In regards to the original argument; it may not be that child’s responsibility to be an “advocate for the transgender community” but it is that child’s parents responbility to raise said child with the knowledge that they alone can choose their way and manner of thinking and presenting themselves. Of course, make that claim and these ideas may start breaking down along the lines of what’s harmful and what isn’t in how we choose to raise and educate our children in social settings. But for some reason, whenever we’re talking about sexual orientation, the idea that it can be intrisically wrong to denigrate someone for that, just as it is equally wrong to do so on the basis of race or religion, goes away.
Whatever lies behind this fundamental breakdown, I cannot say, without opening up an entirely different discussion about what constitutes decency, and/or religious theology and its place in society and government. What matters is this; children have no malice or guile with respect to these issues, barring what we as adults provide them with, and such mean-spiritedness leveled in their direction is simply unacceptable. Whether you agree or not that sexual orientation is a choice or folks are simply born so, aiming those convictions, and thus, their venom, at a child is irresponsible and wrong.
As you are a strong advocate for parents trying to raise happy and well adjusted children, the commenter in question must have known they were straying into dangerous territory. I was not deeply involved in the original discussion, so I cannot determine what was said and how wrong it was, but I have to kind of agree with Proximal, in that we must take a stand against bigotry and hate, and as for those who would hold such opinions and voice them openly, considering them justified, well, they earn every bit of the response they receive.
THere is no room for discrimination and bigotry in a forward moving, progressive society. The mistake we make, I feel, in trying to remain understanding and receptive to creating a respectful dialogue, is eternally believing that our ideological opponents will. But I believe the bigots won’t back down. Ever. It’s time we showed them we won’t either.
BTW: You are not an asshole.
You are wrestling with the paradox of tolerance-
The tolerance paradox arises from the problem that a tolerant person is antagonistic toward intolerance, hence intolerant of it. The tolerant individual is by definition intolerant of intolerance, but in so being must be intolerant of himself. This problem is at the heart of the dilemma faced by pluralist societies who wish to embrace diversity, but in doing so ostensibly exclude those who do not embrace diversity, which includes a large portion of the world’s population.
Many philosophers including Karl Popper and John Rawls wrestled with this paradox.
IMO when someone’s only argument for for why something is ‘bad’ are the fairytales and prejudices of nomadic tribes from 3000 years ago, I’d say it is safe to say that they are the mis-guided ones. That does not mean conversations shouldn’t be kept at a civil level. Unfortunately the anonymous nature of these comment sections enables bad behavior and poor manners. I’ve noticed when these sorts of discussions have come up on sites such as Facebook, adults tend to be a wee bit more civil, as they are posting with their real identities.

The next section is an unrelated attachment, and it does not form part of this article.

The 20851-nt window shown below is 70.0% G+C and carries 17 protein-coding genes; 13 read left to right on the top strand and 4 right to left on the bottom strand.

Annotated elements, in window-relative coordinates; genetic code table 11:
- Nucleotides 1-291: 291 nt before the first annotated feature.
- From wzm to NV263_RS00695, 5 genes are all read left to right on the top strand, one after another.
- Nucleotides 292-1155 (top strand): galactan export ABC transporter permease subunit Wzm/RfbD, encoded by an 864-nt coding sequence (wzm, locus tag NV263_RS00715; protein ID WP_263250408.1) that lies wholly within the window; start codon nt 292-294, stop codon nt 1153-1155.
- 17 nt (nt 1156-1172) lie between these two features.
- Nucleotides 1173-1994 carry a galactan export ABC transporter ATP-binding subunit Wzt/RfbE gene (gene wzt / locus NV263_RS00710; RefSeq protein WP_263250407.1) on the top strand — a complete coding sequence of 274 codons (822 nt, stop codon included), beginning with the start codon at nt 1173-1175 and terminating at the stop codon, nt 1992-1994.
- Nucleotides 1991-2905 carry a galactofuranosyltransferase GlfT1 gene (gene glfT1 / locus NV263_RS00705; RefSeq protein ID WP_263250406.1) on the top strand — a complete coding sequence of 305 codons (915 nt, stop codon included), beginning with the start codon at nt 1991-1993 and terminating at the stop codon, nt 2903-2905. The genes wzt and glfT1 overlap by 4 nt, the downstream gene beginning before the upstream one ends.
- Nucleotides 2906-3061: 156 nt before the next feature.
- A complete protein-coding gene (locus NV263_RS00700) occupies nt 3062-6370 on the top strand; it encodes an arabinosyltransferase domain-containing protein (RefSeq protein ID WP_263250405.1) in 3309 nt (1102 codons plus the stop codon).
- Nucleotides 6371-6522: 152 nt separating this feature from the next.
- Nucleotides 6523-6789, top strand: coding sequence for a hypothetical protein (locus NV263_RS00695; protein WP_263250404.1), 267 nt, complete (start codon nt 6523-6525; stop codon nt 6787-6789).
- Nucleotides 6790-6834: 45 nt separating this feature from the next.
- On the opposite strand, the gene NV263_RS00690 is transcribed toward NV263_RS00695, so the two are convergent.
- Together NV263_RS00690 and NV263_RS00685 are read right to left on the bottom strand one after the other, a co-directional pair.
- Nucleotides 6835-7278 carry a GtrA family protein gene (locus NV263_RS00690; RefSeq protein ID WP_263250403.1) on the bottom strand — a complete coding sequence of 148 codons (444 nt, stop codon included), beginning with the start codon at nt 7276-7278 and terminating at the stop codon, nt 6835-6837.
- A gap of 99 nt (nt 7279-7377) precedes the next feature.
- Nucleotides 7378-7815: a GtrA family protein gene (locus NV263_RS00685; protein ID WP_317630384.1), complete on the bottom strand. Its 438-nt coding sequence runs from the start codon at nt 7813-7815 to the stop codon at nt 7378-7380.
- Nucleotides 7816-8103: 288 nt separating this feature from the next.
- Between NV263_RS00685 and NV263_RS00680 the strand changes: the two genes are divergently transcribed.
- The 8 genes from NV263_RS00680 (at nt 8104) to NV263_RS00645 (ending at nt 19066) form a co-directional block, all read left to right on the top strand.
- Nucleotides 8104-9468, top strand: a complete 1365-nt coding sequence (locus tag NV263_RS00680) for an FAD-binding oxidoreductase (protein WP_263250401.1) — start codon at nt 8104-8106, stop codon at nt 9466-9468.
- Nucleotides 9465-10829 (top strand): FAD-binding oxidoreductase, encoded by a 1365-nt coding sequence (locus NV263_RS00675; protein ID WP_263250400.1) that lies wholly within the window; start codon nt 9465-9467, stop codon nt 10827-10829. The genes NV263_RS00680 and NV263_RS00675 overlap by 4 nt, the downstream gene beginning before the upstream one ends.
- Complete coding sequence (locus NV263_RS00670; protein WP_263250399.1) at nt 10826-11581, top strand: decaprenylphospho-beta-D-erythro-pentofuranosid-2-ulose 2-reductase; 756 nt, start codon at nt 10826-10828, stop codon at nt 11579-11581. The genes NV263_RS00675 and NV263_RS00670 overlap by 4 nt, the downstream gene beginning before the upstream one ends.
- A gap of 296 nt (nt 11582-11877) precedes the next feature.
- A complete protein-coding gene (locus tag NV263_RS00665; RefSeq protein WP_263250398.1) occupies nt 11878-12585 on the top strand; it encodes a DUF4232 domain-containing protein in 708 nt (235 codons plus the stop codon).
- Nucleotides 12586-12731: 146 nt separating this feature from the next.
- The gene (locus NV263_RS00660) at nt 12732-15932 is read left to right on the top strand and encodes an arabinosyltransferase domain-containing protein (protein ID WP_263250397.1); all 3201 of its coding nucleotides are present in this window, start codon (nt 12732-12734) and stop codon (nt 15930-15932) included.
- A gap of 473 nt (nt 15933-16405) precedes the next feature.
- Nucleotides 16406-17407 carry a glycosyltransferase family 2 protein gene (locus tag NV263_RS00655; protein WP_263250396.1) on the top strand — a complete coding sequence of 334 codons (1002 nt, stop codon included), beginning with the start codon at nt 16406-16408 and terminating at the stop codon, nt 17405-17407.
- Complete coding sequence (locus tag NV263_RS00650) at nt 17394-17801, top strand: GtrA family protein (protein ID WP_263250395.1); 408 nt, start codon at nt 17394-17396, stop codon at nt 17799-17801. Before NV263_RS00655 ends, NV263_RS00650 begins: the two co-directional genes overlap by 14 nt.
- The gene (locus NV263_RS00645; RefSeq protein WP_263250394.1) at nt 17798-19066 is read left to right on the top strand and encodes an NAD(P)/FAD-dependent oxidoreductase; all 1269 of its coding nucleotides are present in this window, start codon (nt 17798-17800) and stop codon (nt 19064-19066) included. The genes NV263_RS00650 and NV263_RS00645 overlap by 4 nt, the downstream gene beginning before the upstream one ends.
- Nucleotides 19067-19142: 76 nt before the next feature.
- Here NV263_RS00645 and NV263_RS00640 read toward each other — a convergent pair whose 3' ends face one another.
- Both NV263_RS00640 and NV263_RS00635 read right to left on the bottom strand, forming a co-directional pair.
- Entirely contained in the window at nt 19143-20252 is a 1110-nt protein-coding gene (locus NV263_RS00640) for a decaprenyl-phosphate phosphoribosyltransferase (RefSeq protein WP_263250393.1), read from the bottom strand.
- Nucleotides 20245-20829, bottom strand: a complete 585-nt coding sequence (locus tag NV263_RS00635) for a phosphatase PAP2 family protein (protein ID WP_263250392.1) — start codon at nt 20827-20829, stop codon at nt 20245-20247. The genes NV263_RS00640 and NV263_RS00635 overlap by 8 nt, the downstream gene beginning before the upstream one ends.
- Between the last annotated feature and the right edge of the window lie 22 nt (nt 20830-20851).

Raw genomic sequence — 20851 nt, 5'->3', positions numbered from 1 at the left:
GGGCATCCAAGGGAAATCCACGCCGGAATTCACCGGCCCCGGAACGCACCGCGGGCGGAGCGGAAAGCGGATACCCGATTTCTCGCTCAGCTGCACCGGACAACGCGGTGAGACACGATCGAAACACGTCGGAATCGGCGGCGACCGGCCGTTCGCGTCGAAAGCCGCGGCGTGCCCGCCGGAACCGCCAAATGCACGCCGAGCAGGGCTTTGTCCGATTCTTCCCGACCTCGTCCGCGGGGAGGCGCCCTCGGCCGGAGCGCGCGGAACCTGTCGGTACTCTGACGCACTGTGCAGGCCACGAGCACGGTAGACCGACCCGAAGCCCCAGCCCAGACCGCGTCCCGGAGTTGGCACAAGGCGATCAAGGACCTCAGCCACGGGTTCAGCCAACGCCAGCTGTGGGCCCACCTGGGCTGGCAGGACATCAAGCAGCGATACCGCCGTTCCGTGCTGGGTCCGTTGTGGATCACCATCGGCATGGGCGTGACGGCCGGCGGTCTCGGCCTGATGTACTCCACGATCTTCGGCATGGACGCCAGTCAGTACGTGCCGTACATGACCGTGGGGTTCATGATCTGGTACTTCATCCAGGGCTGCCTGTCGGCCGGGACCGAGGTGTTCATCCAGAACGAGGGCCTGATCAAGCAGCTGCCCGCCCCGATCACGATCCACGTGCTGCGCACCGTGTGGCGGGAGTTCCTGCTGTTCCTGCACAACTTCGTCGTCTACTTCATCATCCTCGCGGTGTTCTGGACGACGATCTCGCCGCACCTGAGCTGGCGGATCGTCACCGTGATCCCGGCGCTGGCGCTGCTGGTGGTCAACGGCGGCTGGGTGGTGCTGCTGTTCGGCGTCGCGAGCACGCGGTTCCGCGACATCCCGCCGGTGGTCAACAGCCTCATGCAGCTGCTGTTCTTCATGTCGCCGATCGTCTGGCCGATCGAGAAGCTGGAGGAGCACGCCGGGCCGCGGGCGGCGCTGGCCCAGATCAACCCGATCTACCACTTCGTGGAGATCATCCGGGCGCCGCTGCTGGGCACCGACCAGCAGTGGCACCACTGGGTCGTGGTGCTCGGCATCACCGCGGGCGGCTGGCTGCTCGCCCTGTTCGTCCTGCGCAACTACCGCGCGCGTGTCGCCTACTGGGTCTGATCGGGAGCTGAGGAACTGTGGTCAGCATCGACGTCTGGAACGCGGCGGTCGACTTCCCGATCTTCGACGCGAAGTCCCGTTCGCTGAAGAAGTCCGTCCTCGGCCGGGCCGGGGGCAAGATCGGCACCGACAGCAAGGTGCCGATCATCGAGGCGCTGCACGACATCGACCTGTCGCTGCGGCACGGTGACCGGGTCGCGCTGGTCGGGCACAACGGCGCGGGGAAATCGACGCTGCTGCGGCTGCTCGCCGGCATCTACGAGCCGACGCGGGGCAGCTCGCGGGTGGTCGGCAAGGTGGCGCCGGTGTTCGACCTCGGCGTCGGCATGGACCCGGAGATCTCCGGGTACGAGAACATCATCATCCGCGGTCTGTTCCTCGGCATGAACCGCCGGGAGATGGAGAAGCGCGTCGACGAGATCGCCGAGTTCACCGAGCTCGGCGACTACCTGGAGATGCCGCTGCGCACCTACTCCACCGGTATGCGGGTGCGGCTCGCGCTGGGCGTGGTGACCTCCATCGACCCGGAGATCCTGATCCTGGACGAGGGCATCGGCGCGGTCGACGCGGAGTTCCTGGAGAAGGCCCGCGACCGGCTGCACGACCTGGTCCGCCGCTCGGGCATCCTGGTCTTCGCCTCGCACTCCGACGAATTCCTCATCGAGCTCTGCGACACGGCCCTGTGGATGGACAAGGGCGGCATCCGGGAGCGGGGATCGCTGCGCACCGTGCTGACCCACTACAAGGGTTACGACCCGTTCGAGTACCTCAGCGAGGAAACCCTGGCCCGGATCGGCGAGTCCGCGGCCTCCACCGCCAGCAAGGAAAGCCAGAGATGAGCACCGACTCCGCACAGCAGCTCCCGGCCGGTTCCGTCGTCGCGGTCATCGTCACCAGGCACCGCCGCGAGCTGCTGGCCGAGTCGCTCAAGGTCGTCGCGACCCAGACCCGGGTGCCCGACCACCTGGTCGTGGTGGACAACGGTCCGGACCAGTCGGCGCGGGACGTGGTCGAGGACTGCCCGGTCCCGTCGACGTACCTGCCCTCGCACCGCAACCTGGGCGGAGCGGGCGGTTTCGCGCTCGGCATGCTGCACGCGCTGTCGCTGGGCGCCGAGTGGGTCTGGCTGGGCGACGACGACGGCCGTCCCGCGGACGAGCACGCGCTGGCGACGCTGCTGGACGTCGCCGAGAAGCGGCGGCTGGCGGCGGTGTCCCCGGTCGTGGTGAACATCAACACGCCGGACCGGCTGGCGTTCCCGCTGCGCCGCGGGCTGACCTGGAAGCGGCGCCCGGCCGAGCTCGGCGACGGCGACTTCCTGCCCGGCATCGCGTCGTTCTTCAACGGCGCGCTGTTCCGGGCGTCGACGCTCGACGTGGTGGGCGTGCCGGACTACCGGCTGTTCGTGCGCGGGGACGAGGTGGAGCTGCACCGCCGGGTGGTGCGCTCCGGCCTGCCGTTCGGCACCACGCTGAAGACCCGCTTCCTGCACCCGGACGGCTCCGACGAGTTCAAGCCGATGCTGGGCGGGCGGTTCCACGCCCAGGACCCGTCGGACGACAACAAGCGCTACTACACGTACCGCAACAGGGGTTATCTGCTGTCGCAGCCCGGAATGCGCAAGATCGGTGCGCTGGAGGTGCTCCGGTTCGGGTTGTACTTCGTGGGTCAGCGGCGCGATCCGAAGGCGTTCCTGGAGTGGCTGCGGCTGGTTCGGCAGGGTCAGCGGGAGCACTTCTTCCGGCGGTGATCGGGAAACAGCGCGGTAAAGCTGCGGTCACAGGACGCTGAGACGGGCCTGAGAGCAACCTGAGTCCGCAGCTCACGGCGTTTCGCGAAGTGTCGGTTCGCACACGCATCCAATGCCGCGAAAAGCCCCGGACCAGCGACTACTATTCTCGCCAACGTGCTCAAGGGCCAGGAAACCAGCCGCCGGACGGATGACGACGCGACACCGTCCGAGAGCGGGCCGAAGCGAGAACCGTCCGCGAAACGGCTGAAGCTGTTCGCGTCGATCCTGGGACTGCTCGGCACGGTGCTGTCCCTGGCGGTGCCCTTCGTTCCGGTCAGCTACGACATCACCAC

It seems much to do about nothing.
Spending so much energy over a small child wanting to dress up as a cartoon character on Halloween is sad.
Is this what America is truly becoming?
I am somewhat torn on this topic.
While I certainly don’t consider you an a-hole, I absolutely agree with you that people have rights to their opinions, even if I disagree with those opinions. Lots of people disagree with some of my opinions, and I don’t think that people on either side should be jerks about it. Are we still not advanced enough as a society to have a civilized discussion about differing viewpoints? (Apparently not.)
On the other hand, while I 1.) feel those mothers acted atrociously, but 2.) understand that they had their own viewpoints that, though inappropriately expressed, they do have a right TO express, I 3.) have to suggest that (though yes, 5 may be young to be a freedom fighter) the backlash of this event might really strike a blow and/or open some eyes — a child’s choice unintentionally making members of the nation stand up and rage in the face of intolerance. Did any of that make sense? Was I just rambling weirdly?
Okay…bullying and/or jerkish behavior = bad and uncalled for. Results and change = good and long overdue. I’m sorry people were emotionally hurt, but happy that people are standing up for what they believe in. Neither supersedes the other and I hope that in the future, we can resolve our differences by calmly talking and without name-calling, the way we were taught when we were in kindergarten.
I agree with you. It was just a simple Halloween costume and not a fight for transgenderness. So what, now are we going to ban grown women and men from doing the same?
I’m not entirely sure that a group of people uniting against a voice of intolerance and bigotry is necessarily a group of bullies. If we had “nicely and politely” let opinions like these go unspoken against, then women would have no rights, the civil rights movement would never have left Alabama, and there would never have even been a voter’s initiative regarding gay marriage because it simply would not exist. I agree, however, that we need to encourage more active dialogue and that means setting aside the insults. We need to treat all people with more respect, but we also need to stand up against intolerance, and forums such as these, and conversations such as these ones we are having right here are invaluable for moving our society forward. So thank you so much for making us all think!
You’re not an asshole, Crissy.